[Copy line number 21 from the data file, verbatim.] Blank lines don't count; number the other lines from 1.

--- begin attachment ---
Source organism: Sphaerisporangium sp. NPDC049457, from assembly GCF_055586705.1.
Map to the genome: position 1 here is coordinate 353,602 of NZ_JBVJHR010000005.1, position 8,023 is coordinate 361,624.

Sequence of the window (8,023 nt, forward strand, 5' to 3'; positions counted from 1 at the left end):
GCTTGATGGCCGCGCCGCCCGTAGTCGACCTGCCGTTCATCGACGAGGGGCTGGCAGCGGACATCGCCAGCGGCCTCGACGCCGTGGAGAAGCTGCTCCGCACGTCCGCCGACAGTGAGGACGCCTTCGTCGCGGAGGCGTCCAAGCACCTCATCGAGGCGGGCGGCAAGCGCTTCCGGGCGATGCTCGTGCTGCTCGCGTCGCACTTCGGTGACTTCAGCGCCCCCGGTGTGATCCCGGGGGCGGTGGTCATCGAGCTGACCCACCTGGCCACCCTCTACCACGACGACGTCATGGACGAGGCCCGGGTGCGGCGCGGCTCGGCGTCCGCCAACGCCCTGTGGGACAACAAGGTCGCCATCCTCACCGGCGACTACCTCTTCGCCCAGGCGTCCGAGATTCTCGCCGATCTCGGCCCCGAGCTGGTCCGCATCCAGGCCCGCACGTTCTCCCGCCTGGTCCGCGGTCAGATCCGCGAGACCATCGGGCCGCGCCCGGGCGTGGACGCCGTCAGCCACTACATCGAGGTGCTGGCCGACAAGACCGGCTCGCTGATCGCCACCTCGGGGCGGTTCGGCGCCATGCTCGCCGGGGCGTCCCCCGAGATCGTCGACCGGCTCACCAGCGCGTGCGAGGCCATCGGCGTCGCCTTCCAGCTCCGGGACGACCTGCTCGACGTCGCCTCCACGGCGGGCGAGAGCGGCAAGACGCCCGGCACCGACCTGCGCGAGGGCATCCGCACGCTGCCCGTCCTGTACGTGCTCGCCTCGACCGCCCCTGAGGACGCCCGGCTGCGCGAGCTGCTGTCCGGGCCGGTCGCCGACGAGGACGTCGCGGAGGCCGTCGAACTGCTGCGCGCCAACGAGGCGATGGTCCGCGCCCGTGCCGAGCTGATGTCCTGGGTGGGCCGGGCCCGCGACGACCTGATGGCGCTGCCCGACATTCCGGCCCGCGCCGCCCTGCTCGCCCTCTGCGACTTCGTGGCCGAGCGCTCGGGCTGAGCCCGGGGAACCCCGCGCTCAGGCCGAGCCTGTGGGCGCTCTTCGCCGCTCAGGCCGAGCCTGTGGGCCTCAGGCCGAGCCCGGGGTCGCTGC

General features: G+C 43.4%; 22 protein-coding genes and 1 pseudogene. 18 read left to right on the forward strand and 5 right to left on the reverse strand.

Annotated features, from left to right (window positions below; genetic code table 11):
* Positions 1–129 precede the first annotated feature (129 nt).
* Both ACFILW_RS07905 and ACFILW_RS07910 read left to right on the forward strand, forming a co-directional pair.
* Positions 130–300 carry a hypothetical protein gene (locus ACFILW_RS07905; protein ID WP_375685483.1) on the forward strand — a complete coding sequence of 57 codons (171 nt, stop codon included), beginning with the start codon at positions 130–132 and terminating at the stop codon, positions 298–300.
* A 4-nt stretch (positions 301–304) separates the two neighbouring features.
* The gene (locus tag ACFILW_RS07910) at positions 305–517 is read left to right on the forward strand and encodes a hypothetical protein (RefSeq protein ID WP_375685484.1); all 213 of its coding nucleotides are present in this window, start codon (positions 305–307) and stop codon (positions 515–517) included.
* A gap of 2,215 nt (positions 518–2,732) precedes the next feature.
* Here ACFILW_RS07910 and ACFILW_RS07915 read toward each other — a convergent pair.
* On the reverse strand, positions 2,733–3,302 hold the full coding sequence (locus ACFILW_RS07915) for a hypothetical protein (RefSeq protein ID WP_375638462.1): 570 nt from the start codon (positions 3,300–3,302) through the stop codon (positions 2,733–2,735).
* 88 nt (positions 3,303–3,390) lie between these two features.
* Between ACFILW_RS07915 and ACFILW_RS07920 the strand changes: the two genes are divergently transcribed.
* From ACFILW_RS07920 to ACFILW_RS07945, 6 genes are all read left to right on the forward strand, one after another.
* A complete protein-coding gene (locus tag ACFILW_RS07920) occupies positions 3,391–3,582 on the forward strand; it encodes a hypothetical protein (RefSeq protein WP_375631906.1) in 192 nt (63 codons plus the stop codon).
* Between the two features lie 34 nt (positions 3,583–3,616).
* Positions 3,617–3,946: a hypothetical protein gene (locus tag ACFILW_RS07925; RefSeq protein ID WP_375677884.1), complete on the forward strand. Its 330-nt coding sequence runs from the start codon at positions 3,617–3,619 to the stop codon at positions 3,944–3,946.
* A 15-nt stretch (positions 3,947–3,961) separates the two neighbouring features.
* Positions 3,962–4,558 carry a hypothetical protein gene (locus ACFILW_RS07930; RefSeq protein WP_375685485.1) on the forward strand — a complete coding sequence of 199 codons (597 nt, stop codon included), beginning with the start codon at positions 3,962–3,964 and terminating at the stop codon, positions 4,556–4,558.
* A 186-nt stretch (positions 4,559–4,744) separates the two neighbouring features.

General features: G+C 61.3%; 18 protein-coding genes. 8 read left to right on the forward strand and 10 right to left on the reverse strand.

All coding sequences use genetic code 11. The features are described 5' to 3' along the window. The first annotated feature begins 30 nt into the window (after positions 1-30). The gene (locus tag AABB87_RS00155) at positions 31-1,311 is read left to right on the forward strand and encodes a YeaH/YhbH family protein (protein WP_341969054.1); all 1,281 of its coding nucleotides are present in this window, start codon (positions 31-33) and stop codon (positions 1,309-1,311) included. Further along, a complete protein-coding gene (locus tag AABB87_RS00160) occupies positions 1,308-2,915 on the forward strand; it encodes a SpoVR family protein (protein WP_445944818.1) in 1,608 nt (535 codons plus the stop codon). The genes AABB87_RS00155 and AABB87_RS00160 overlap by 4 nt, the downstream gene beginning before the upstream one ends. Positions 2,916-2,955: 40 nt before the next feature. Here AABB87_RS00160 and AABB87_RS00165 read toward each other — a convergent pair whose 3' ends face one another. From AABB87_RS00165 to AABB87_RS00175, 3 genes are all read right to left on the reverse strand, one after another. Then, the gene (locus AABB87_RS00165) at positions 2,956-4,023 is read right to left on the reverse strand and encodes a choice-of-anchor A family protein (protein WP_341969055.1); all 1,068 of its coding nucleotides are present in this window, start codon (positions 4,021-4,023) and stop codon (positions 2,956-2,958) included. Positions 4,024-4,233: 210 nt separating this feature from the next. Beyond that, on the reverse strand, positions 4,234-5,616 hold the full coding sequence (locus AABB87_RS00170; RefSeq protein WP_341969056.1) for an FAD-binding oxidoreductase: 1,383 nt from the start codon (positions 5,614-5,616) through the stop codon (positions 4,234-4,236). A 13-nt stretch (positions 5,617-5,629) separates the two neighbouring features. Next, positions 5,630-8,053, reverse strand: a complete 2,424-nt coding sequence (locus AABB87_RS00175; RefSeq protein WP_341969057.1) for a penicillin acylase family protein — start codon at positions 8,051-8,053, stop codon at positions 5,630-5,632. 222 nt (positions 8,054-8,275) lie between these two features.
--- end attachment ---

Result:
* A 15-nt stretch (positions 3,947–3,961) separates the two neighbouring features.